NA: I’m referring to tools like Ekahau and AirMagnet. Those are the primary two; we’ve kind of standardized on Ekahau, because we found that they have the best 3-D modeling, and it lets you account for multistory buildings.

CP: If you’re going into a smaller organization, perhaps even a greenfield setup, would you encourage that the prospect to go with Wi-Fi 6, even if they’re working with a tight budget?

NA: I would, because it’s going to be the future. If you go with Wi-Fi 5, you’re not really future-proofing yourself very well. Now there is going to be a bit of a premium typically, because not only are we talking about the wireless access points, but the network switches that those are attached to have higher bandwidth. So, they’re inherently going to be a bit more expensive. It’s that ripple effect on your network. But I would still advise customers to …

… do it. Because you’re going to be able to live on that for probably four or five years.

CP: Now as you know, companies such as Cisco and Aruba have started rolling out Wi-Fi 6 gear. But what about the limited number of endpoints that support that and use the Wi-Fi 6 capabilities?

NA: That’ll definitely be part of the transition. I haven’t seen it in laptops yet. You’re starting to see it in smartphones, which tells me that we are probably a year away from starting to see it appearing in laptops and tablets.

CP: Are you seeing customers starting to roll out the early Wi-Fi 6 infrastructure that’s been delivered? Or are should they wait until the standard is finalized next year?

NA: There are some who don’t want to be the first guinea pig, but I can tell you, of the big network refreshes we’re in the middle of planning for customers, their assumption is that Wi-Fi 6 will be there.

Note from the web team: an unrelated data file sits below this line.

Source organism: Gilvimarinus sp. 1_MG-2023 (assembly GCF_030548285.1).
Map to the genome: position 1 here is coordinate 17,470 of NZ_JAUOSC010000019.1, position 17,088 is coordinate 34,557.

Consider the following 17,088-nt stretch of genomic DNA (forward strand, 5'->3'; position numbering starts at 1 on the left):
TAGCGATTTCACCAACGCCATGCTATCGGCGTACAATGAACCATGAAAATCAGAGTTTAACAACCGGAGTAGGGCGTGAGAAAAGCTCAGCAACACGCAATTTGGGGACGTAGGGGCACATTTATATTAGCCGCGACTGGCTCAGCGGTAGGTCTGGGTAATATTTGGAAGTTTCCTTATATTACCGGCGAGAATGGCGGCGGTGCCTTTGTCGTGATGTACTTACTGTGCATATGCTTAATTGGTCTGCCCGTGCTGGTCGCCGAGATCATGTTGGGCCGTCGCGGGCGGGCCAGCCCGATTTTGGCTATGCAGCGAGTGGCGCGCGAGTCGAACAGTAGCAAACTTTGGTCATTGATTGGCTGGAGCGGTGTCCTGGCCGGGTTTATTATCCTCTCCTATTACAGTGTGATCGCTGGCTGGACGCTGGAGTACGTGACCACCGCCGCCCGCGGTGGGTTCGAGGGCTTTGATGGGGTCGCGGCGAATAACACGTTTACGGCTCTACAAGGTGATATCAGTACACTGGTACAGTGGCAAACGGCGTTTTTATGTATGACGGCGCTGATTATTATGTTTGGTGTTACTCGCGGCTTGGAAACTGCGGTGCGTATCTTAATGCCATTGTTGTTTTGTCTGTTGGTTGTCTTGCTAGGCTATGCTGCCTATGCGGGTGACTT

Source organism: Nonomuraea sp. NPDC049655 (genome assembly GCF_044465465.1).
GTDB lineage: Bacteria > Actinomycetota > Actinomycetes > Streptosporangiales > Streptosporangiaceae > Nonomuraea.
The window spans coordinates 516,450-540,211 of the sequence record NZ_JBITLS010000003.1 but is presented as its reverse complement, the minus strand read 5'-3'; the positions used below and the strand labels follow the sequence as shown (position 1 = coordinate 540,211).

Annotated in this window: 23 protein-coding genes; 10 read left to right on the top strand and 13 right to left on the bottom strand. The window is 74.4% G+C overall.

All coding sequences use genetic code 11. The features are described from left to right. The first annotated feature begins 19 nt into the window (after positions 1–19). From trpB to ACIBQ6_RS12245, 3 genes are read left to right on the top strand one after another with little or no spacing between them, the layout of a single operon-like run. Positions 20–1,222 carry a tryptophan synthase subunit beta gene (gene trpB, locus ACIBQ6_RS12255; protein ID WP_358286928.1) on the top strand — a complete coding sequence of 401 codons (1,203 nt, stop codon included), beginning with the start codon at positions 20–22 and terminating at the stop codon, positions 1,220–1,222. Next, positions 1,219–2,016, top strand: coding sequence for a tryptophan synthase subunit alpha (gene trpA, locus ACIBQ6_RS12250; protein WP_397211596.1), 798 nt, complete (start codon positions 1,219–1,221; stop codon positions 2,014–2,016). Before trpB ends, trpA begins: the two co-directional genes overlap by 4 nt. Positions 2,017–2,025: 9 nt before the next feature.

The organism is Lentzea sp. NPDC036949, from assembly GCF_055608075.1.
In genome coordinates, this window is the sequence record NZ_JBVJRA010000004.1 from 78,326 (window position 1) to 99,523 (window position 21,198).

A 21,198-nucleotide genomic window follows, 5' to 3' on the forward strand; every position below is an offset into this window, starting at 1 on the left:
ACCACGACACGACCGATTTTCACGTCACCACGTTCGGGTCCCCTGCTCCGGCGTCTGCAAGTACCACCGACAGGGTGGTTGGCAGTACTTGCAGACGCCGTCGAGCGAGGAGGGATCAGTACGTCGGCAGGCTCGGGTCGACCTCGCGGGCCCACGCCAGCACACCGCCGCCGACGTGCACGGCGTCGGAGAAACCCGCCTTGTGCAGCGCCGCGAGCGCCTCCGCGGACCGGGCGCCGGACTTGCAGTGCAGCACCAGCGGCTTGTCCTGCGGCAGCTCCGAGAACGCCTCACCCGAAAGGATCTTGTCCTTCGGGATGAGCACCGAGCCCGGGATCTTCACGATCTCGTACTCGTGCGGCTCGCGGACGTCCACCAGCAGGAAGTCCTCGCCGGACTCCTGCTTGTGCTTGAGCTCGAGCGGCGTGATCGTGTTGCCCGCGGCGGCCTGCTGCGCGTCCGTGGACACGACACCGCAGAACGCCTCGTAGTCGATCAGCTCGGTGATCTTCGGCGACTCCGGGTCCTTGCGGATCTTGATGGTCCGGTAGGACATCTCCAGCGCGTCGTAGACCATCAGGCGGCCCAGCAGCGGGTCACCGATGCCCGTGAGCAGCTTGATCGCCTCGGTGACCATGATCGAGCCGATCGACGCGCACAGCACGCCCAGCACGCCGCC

CP: Since you’ve spent time testing Wi-Fi 6, can you explain what the experience is like? By that, I mean, what will end users notice that’s different?

NA: People will see faster transmission of larger files. And the second thing that you’ll notice is, depending on your usage, battery life of your device is better because you’re getting off the network a little faster.

CP: Are you advising customers to deploy Wi-Fi 6 with a single vendor? Have you tested it in a multivendor scenario yet?

NA: We’ve haven’t tested multivendor because typically, the way that you manage the access points is very tied to a specific vendor and their management platform. Let’s be honest, Cisco has little interest in managing non-Cisco access points, and the same is true with everyone else.

CP: What about 5G? Are organizations thinking about Wi-Fi 6 and 5G holistically, especially those that might be thinking about deploying enterprise 5G capabilities?